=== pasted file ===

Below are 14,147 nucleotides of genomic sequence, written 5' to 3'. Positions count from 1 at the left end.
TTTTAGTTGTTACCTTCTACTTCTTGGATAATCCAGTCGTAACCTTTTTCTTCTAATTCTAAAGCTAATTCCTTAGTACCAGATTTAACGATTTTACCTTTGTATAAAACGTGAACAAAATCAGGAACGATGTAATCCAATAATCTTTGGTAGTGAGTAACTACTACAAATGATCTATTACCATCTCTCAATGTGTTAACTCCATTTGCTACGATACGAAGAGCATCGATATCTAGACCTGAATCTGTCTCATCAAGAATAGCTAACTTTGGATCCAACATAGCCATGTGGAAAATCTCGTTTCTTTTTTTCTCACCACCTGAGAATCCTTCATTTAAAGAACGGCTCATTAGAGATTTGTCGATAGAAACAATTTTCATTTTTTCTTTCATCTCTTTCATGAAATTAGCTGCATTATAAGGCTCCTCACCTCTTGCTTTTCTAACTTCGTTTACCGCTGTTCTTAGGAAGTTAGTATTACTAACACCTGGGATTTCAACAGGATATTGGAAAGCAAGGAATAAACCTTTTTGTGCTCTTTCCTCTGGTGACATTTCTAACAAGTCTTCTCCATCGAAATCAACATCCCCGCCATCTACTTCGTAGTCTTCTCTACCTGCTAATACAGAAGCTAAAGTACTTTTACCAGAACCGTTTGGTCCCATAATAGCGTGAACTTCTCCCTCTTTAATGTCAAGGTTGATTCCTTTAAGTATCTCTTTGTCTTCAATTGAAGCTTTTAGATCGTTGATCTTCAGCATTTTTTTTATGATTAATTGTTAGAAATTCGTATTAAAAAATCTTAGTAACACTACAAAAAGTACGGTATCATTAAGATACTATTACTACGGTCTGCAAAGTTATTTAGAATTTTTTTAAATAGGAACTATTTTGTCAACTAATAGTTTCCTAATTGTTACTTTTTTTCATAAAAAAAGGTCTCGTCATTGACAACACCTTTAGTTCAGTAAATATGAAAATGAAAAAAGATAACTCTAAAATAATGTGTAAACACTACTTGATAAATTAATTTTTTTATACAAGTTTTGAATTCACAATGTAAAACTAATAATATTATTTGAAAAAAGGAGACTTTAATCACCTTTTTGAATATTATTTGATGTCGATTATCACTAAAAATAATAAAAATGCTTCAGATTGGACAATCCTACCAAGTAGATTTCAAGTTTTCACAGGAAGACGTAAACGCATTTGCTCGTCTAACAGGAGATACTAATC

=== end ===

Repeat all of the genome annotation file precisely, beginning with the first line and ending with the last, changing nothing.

Below are 14,147 nucleotides of genomic sequence, written 5' to 3'. Positions count from 1 at the left end.
TTTTAGTTGTTACCTTCTACTTCTTGGATAATCCAGTCGTAACCTTTTTCTTCTAATTCTAAAGCTAATTCCTTAGTACCAGATTTAACGATTTTACCTTTGTATAAAACGTGAACAAAATCAGGAACGATGTAATCCAATAATCTTTGGTAGTGAGTAACTACTACAAATGATCTATTACCATCTCTCAATGTGTTAACTCCATTTGCTACGATACGAAGAGCATCGATATCTAGACCTGAATCTGTCTCATCAAGAATAGCTAACTTTGGATCCAACATAGCCATGTGGAAAATCTCGTTTCTTTTTTTCTCACCACCTGAGAATCCTTCATTTAAAGAACGGCTCATTAGAGATTTGTCGATAGAAACAATTTTCATTTTTTCTTTCATCTCTTTCATGAAATTAGCTGCATTATAAGGCTCCTCACCTCTTGCTTTTCTAACTTCGTTTACCGCTGTTCTTAGGAAGTTAGTATTACTAACACCTGGGATTTCAACAGGATATTGGAAAGCAAGGAATAAACCTTTTTGTGCTCTTTCCTCTGGTGACATTTCTAACAAGTCTTCTCCATCGAAATCAACATCCCCGCCATCTACTTCGTAGTCTTCTCTACCTGCTAATACAGAAGCTAAAGTACTTTTACCAGAACCGTTTGGTCCCATAATAGCGTGAACTTCTCCCTCTTTAATGTCAAGGTTGATTCCTTTAAGTATCTCTTTGTCTTCAATTGAAGCTTTTAGATCGTTGATCTTCAGCATTTTTTTTATGATTAATTGTTAGAAATTCGTATTAAAAAATCTTAGTAACACTACAAAAAGTACGGTATCATTAAGATACTATTACTACGGTCTGCAAAGTTATTTAGAATTTTTTTAAATAGGAACTATTTTGTCAACTAATAGTTTCCTAATTGTTACTTTTTTTCATAAAAAAAGGTCTCGTCATTGACAACACCTTTAGTTCAGTAAATATGAAAATGAAAAAAGATAACTCTAAAATAATGTGTAAACACTACTTGATAAATTAATTTTTTTATACAAGTTTTGAATTCACAATGTAAAACTAATAATATTATTTGAAAAAAGGAGACTTTAATCACCTTTTTGAATATTATTTGATGTCGATTATCACTAAAAATAATAAAAATGCTTCAGATTGGACAATCCTACCAAGTAGATTTCAAGTTTTCACAGGAAGACGTAAACGCATTTGCTCGTCTAACAGGAGATACTAATC